The female complainants in the case, Dianna Janzen and Tracy Govereau, endured degrading and humiliating treatment at the hands of cook Tommy Grammas. The restaurant owner refused to intervene or address the harassment. They were both 21 years old when they filed their complaints with the Manitoba Human Rights Commission. They would enter their 28th years before the matter was resolved in the Supreme Court.

Recently, B.C. lawyer and author Stephen Hammond wrote and recorded an interview with Dianna Janzen. She is now 50 years old, and has developed a profound and fascinating persepctive on her experiences as a victim of sexual harassment and a human rights crusader. Nearly 30 years after the incidents that led her to make a complaint, she still perfers not to discuss the details of the abuse. The interview describes the “emotional rollercoaster” Janzen experienced during the years her case was before the courts, noting the dejection she felt following the decision of the Manitoba Court of Appeal (which held that sexual harassment was not sex discrimination). When the Supreme Court finally found in favour of Janzen and Govereau, overturning the Court of Appeal, Janzen said she initially  “didn’t feel anything, actually”. After enduring the extreme stress of not only the harassment, but also the extended legal proceedings, Janzen’s sense of personal vindication took time to develop.

The interview is fascinating. Now the mother of two nearly-full-grown children, Janzen’s relfections on her experiences as a younger woman are measured but profound; she speaks of her transformation from “victim” at 21 to “success” at 50. She now wishes to share what the experience taught her with young people, wanting them to know their rights and feel empowered to stand up for themselves if they face discrimination, based on sex or otherwise.

You can read or listen to the interview here: http://www.stephenhammond.ca/dianna-janzen.php#.


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On May 27, the Supreme Court handed down its decision in J.A. In a 6 – 3 decision, the Court ruled that an individual cannot give advance consent to sexual activity while unconscious. J.A. was charged with sexual assault after he choked his partner, K.D.,  into unconsciousness during an act of autoerotic asphyxiation and she awoke to find her self bound and being anally penetrated with a sex toy. K.D. testified that the asphyxiation was consensual but gave conflicting answers on cross-examination as to whether she had consented to the penetration. The issue thus became whether a doctrine of advance consent to unconscious sexual activity exists in law. J.A. was convicted at trial after the judge found the victim’s conflicting testimony to be “typical of a recanting complainant in a domestic matter” and that as a result of existing jurisprudence, there can be no advance consent. The sentencing decision revealed that J.A. had a long history of violent and weapons convictions, including 3 prior convictions for domestic violence, 2 of which involved K.D.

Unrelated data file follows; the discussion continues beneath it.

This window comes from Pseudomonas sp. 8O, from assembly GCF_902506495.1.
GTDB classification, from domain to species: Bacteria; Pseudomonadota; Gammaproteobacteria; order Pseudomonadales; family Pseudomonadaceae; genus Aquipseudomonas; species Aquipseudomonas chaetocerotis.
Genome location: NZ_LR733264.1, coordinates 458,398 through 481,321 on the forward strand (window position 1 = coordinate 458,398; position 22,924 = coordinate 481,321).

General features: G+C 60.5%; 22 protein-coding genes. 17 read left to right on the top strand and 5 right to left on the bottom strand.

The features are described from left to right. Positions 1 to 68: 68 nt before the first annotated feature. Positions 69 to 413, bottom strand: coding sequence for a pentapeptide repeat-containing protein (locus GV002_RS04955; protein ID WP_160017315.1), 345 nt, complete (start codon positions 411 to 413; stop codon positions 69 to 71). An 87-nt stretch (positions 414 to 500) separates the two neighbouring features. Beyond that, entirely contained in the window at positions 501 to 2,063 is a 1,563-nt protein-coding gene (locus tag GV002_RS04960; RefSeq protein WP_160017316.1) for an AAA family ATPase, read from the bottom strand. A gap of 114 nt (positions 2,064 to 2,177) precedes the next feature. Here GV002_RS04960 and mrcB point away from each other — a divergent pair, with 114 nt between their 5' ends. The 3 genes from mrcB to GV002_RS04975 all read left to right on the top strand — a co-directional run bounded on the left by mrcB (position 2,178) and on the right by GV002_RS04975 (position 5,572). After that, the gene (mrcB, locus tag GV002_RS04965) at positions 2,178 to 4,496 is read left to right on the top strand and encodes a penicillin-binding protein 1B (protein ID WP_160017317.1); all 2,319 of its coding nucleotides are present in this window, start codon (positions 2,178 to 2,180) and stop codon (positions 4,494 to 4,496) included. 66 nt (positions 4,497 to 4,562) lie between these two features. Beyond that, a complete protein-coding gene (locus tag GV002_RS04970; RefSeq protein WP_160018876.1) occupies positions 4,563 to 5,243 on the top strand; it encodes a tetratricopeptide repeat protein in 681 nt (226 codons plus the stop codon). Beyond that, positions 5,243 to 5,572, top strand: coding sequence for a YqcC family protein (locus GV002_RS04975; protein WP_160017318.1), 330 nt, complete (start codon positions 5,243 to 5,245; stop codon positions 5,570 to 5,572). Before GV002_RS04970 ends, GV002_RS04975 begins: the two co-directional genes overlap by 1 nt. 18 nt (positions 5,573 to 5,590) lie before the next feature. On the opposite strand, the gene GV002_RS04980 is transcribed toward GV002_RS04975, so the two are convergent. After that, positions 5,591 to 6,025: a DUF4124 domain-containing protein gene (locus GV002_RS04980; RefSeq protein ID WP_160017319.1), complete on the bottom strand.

The conviction was overturned by the Ontario Court of Appeal, which split 2 -1 in ruling that a doctrine of advance consent protects the sexual autonomy interest of individuals and that if one consents to the autoerotic asphyxiation and then passes out, the only state of mind that person ever experiences is one of consent. Justice LaForme disagreed: “In both the common law and statute law applicable to sexual assault, choice and autonomy are active and oriented to the present; to the here and to the now.  Consent is the autonomous choice of the individual.  Consent ends when the active independent personal operating will ceases.  Indeed, this is precisely what is being expressed in the jurisprudence, in my view.  Thus, I must respectfully disagree with my colleague when she holds that consent in advance to sexual activity expected to occur while unconscious or asleep is entirely consistent with this principle.” The court split on the issue of advance consent, and thus the case was appealed as of right to the Supreme Court of Canada.